By Arab News
By Osama Al-Sharif*
Since 2019, Israel and Iran have been engaged in a clandestine maritime showdown that has left commercial tankers belonging to the two countries damaged but not crippled. Iran had resorted to this tactic in retaliation to alleged Israeli strikes, including cyberattacks, on its nuclear facilities, electric power stations and, more seriously, the assassination of a top Iranian nuclear scientist last November.
Israel is also blamed for almost weekly airstrikes on Iranian military targets in Syria, including weapons depots. Pro-Iran militias in Iraq have also been targeted by Israel, according to various intelligence sources. This week, outgoing Iranian President Hassan Rouhani admitted that Israel was behind the theft of Iran’s nuclear archives in 2019. Former President Mahmoud Ahmadinejad also revealed earlier this year that Israeli spy agents had infiltrated Iranian intelligence agencies.
The clandestine maritime attacks, from both sides, had been tolerated until last Thursday’s incident, when an Israeli commercial tanker was hit by drones off the coast of Oman, killing two crew members, one Briton and one Romanian. Israel was quick to point the finger at Iran and called on the international community to take action. Its diplomatic effort got a reluctant US and an angry UK to condemn the attack. Tehran flatly rejected the accusations and refused to accept the blame.
The exaggerated Israeli response may have something to do with it wanting to deflect attention from the scandal involving the Israeli cyber firm NSO Group, which sold mobile phone hacking software — known as Project Pegasus — to foreign governments that used it to spy on politicians, activists and journalists, among others. Top Israeli officials, including Prime Minister Naftali Bennett, have promised to retaliate and an Israeli response to the attack will surely come soon.
The US and its European allies will want this recent incident to go away sooner rather than later. Their efforts to salvage the Iran nuclear deal have hit many snags and, with Rouhani now replaced by hard-liner Ebrahim Raisi, all eyes are on Tehran’s next move. Just before the attack on the Israeli ship, Washington had sent a positive signal to the new Iranian leader that it hoped for a normal relationship with Iran.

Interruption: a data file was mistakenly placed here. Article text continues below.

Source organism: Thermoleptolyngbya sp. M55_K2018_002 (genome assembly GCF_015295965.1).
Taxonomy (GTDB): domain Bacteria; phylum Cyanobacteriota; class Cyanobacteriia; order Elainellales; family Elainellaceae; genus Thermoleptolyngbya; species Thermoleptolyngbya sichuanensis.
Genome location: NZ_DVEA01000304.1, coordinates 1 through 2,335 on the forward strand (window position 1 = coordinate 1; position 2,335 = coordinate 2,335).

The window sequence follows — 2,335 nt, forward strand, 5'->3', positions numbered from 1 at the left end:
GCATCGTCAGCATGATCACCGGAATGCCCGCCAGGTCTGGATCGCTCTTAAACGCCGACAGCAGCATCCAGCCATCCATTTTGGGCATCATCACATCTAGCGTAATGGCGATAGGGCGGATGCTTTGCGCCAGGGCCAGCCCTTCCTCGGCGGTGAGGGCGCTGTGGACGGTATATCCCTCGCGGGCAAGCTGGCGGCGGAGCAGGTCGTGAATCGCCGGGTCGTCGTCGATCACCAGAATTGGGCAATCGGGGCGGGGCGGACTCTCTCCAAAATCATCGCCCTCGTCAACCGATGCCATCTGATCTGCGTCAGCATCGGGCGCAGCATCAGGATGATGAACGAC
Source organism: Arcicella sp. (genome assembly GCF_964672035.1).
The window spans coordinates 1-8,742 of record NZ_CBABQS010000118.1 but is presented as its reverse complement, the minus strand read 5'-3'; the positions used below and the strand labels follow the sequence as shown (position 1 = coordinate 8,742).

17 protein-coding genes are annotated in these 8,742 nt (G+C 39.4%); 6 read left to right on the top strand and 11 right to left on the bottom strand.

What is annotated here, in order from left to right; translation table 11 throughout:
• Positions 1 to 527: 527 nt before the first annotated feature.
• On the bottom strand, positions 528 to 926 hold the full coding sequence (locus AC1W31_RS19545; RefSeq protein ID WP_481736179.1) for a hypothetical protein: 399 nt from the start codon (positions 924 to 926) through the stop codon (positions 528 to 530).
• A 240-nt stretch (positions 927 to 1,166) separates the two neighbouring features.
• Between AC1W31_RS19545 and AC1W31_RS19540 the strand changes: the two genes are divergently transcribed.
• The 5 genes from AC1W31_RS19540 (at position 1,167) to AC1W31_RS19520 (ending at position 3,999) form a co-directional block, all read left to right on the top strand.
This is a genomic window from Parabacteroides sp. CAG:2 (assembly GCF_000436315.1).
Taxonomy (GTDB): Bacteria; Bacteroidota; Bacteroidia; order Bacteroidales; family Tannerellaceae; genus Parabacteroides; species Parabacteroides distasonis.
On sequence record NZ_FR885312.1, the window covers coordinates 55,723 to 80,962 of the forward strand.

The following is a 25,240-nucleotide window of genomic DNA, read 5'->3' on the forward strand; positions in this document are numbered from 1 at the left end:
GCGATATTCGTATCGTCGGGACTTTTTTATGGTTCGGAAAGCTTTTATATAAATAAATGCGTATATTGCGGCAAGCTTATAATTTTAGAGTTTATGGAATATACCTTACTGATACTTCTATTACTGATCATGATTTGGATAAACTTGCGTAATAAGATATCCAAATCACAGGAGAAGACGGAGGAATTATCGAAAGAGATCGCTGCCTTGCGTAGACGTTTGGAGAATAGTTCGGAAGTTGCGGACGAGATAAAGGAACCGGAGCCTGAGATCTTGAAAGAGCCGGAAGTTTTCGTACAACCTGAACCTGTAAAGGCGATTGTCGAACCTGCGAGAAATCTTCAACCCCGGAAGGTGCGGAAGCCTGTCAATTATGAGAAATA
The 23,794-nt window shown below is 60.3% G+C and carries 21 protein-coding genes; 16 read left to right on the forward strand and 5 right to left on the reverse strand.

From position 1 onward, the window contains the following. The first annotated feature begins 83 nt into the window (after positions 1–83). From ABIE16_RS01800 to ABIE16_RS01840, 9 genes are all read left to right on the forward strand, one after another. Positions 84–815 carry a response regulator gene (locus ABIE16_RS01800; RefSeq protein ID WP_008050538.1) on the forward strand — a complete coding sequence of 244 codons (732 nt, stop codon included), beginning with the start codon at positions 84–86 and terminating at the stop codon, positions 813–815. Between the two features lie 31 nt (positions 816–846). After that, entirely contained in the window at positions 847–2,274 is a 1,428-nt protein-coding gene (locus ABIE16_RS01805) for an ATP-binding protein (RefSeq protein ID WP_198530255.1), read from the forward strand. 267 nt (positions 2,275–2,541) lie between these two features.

The timing of this latest shadow naval war could not be worse for all parties concerned. The new Iranian leader will have his hands full trying to subdue nationwide anti-regime protests, which are getting out of control. Acute water shortages in a number of provinces have added to people’s anger over their worsening living conditions. Israel is recovering from an inconclusive war with Hamas in Gaza and the new coalition government is walking on thin ice. For the US and the Europeans, the Middle East is currently too volatile to handle: Lebanon is on the brink of collapse, the Yemen war rages on, Libya remains unstable, and now Tunisia is going through a constitutional crisis.
The Israeli response to last week’s naval attack, which its leaders have promised is coming, could make things worse for all parties. The US is trying to gauge the fallout of its withdrawal from Afghanistan, with the Taliban capturing more territory and besieging major cities, while the Europeans worry about increased tensions between Washington on the one hand and China and Russia on the other. A deliberate Israeli attack on Iran would almost certainly complicate the delicate Vienna-hosted nuclear deal talks, which are currently suspended.
But Tel Aviv is pushing its allies for an international response to the alleged Iranian attack. As much as the US, UK and others are standing by Israel’s side, any actual move to deter Iran at this stage may backfire. Raisi’s reaction would likely be more aggressive than his predecessor and the Iranian response could target American troops in Iraq at a sensitive time for Iraqi Prime Minister Mustafa Al-Kadhimi, who has recently returned from Washington, having got President Joe Biden to commit to a vague US pullout from the country.
It all depends on the severity of the Israeli retaliation. If Israel chooses to launch a cyberattack on vital Iranian nuclear facilities, then Tehran will have to respond. An Israeli strike on an Iranian tanker on the high seas would intensify the maritime war that has been going on for years. A more serious Iranian response could affect maritime navigation in the Strait of Hormuz. In all cases, it will be a major test for Bennett and Raisi alike. It is almost certain that the US will put some pressure on Israel not to provoke an international crisis.
There is no doubt that Iran wants to conclude an agreement in Vienna that would lift sanctions and give its economy a much-needed lifeline. But Israel is against giving Iran a reprieve and the coming few days will show how determined it is to derail any new deal.
- Osama Al-Sharif is a journalist and political commentator based in Amman. Twitter: @plato010